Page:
Whether he finishes 1st or 31st on Sunday, Kyle Kaiser and Juncos Racing will have plenty of fond memories to carry with them from the 103rd Indy 500.

MARTY SNIDER

First, we cannot wait to bring you guys the 103rd running of the Indianapolis 500. It’s an honor for our entire group to broadcast such an amazing event.

So what do we expect? I have no idea, to be honest. The weather will be a huge factor today. It might be a race to halfway if rain is forecast.  If it’s cooler (mid 70’s ambient, which it looks like it’s going to be), Alexander Rossi (pictured, left) was unstoppable in those conditions last Monday.

But Rossi was very unhappy with his car on Carb Day. For that matter, most teams were. But Rob Edwards of Andretti Autosport explained a few things to Rossi about all of the experimenting they were doing in final practice, and I think that team is in a much better frame of mind heading into the race.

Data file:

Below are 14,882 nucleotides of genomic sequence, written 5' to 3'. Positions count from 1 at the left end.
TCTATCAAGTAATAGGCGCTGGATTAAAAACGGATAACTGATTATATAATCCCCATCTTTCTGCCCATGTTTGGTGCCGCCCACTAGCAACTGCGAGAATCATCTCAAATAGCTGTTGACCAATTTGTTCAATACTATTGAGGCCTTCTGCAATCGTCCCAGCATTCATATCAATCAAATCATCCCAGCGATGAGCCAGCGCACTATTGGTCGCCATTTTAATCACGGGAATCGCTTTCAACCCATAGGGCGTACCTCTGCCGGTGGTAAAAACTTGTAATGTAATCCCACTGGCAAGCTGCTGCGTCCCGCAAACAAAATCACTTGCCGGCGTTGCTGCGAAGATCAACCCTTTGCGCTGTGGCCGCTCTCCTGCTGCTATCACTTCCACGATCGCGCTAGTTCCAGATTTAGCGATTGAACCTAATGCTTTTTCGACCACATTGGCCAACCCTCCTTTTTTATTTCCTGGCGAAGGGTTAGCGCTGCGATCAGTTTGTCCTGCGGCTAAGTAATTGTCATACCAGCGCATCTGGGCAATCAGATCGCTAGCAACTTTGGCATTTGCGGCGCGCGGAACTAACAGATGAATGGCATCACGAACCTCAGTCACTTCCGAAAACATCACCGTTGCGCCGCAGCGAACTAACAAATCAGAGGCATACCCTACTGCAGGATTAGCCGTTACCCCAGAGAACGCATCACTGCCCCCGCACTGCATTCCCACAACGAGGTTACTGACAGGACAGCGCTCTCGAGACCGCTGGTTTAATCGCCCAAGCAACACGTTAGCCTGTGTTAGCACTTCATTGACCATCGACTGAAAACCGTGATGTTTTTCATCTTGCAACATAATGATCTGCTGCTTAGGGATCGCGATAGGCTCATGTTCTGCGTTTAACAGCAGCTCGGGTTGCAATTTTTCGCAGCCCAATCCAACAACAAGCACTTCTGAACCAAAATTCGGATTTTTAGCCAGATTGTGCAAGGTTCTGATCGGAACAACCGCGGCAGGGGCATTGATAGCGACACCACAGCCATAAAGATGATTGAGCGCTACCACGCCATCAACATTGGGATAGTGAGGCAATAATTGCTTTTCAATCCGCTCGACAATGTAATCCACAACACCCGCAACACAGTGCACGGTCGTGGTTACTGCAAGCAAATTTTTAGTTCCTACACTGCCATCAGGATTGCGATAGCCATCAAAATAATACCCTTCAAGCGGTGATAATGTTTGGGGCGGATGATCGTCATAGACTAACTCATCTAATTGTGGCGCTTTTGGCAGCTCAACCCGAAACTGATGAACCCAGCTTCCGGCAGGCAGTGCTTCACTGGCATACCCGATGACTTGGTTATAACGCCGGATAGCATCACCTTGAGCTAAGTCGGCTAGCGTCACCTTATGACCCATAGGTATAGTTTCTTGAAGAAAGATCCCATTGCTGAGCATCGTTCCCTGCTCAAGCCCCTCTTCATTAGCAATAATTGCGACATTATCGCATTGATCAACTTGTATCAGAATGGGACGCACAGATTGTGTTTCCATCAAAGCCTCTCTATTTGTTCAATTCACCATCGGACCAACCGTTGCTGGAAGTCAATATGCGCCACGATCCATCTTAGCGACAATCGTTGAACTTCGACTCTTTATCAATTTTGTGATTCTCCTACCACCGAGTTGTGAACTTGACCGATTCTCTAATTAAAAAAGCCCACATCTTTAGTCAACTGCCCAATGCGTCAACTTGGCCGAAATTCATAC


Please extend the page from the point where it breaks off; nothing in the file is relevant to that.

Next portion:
I find it interesting that Simon Pagenaud’s team scuffed in literally every set of tires they will use for today’s race. The No. 22 camp is convinced (and they’re not wrong) that one of the keys to Will Power’s 2018 win was his ability to gain time on out laps after pit stops. Scuffing in tires helps that out lap time. It also allows teams to do a balance check on tires. Good thing they did: Kyle Moyer of Team Penske found two sets that had vibrations, which would have been bad in the race.

Bottom line, I haven’t seen anyone really stand out and show me they can beat Alexander Rossi yet. So I’m going with Rossi to win his second Indy 500.

Enjoy the show friends. It’s going to be a fantastic race!